Circle Dancing - No partners required.
Dancing in a circle is one of the most ancient ways in which people celebrate the seasons, community and togetherness. Many dances are drawn from rich traditions of Eastern European countries, others are modern choregraphs to a wide range of music leaving you with a sense of relaxation and well being.
Sacred Circle Dance is an ancient and universal symbol of wholeness and unity. Many of the dances were brought to Britain as "Sacred Dance" by Bernhard Wosein, a German ballet teacher and choreographer.
He travelled widely in Greece and Eastern Europe where the old dances were, and still are, kept alive and he was struck by the sacred quality and the symbolism that their ancient steps and rhythms expressed.
In 1976 he took several of these dances and some of his own to the Findhorn Foundation (a community in NE Scotland).
This way of dancing now known as 'circle dancing' has since spread and is well established in Britain and abroad. Regular groups and special events happen all year round.
The dance repertoire has also greatly increased. As well as drawing on the rich and diverse traditional dances of the Balkans, Greece, Israel, Russia, France and Celtic Britain, there are also modern choreographies to all kinds of music, from around the world - including contemporary music.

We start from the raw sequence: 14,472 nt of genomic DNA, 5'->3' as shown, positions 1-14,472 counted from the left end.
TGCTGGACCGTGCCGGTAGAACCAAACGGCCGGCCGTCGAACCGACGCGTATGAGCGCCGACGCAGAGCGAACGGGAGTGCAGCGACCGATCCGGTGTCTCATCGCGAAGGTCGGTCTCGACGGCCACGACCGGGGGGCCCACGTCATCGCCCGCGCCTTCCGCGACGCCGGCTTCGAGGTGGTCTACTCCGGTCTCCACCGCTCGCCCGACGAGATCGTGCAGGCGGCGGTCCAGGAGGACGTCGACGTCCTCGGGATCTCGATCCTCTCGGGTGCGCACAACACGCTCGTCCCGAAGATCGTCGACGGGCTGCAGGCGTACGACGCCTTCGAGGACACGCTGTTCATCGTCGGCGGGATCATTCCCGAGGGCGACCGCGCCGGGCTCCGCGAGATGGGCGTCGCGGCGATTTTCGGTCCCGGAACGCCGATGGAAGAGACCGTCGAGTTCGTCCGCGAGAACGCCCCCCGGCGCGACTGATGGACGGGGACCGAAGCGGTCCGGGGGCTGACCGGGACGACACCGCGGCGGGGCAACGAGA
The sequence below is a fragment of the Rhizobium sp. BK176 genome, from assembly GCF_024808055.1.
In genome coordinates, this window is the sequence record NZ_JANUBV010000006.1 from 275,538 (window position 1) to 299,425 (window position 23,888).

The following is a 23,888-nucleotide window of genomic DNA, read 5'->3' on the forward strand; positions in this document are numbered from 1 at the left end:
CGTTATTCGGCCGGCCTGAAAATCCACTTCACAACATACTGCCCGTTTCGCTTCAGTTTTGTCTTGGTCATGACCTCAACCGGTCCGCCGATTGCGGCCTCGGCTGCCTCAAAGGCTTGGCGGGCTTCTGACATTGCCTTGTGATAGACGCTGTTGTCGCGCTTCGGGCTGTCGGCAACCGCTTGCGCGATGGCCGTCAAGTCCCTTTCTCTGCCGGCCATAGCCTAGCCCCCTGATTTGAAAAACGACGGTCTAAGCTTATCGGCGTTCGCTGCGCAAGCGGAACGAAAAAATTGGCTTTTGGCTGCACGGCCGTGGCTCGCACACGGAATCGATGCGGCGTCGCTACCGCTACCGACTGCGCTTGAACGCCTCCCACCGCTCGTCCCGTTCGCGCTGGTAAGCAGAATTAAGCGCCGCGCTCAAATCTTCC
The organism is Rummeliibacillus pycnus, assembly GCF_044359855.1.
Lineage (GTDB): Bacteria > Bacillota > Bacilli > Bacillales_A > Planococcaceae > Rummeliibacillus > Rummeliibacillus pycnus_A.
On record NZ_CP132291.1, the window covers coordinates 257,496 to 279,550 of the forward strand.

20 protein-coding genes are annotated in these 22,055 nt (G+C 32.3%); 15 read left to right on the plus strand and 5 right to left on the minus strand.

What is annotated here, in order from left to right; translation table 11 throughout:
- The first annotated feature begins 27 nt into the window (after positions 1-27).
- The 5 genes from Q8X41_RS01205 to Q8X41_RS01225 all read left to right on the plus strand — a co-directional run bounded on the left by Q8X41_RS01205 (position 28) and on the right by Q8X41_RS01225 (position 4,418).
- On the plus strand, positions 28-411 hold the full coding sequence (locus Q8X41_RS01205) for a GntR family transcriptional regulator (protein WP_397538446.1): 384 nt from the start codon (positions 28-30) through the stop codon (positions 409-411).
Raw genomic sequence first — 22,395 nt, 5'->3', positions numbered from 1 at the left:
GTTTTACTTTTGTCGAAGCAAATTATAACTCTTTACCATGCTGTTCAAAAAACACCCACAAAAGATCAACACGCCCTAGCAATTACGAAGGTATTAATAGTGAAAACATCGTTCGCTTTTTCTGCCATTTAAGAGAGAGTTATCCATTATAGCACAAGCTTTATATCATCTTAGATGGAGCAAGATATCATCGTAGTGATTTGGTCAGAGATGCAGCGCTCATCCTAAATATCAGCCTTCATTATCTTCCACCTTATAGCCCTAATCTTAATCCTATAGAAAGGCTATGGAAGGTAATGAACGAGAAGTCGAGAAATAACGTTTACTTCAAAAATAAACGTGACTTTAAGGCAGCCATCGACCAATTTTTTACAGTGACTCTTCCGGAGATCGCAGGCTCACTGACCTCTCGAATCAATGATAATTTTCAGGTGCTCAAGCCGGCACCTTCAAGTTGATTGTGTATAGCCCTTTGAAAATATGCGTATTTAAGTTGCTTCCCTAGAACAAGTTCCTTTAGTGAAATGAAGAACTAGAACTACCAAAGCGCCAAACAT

Circle Dance can take a variety of forms, style and mood reflecting the creativity and dynamics of the group involved as well as the special interests and experience of the teacher.
The aim is to create a sense of well-being and communion with others inviting a sense of wholeness or sacredness into our lives through the dance.
In this age of separation, as families and neighbourhood structures fall apart, it is reassuring to move together, beyond words, following gentle rhythms and stretching the consciousness to a more global sense of humanity.
Anyone of any age can dance, you don't need to bring a partner, nor are there any 'wrong steps' in circle dancing - merely 'variations' and travelling in the same direction helps!
There is a quarterly journal 'The Grapevine', of the sacred/circle
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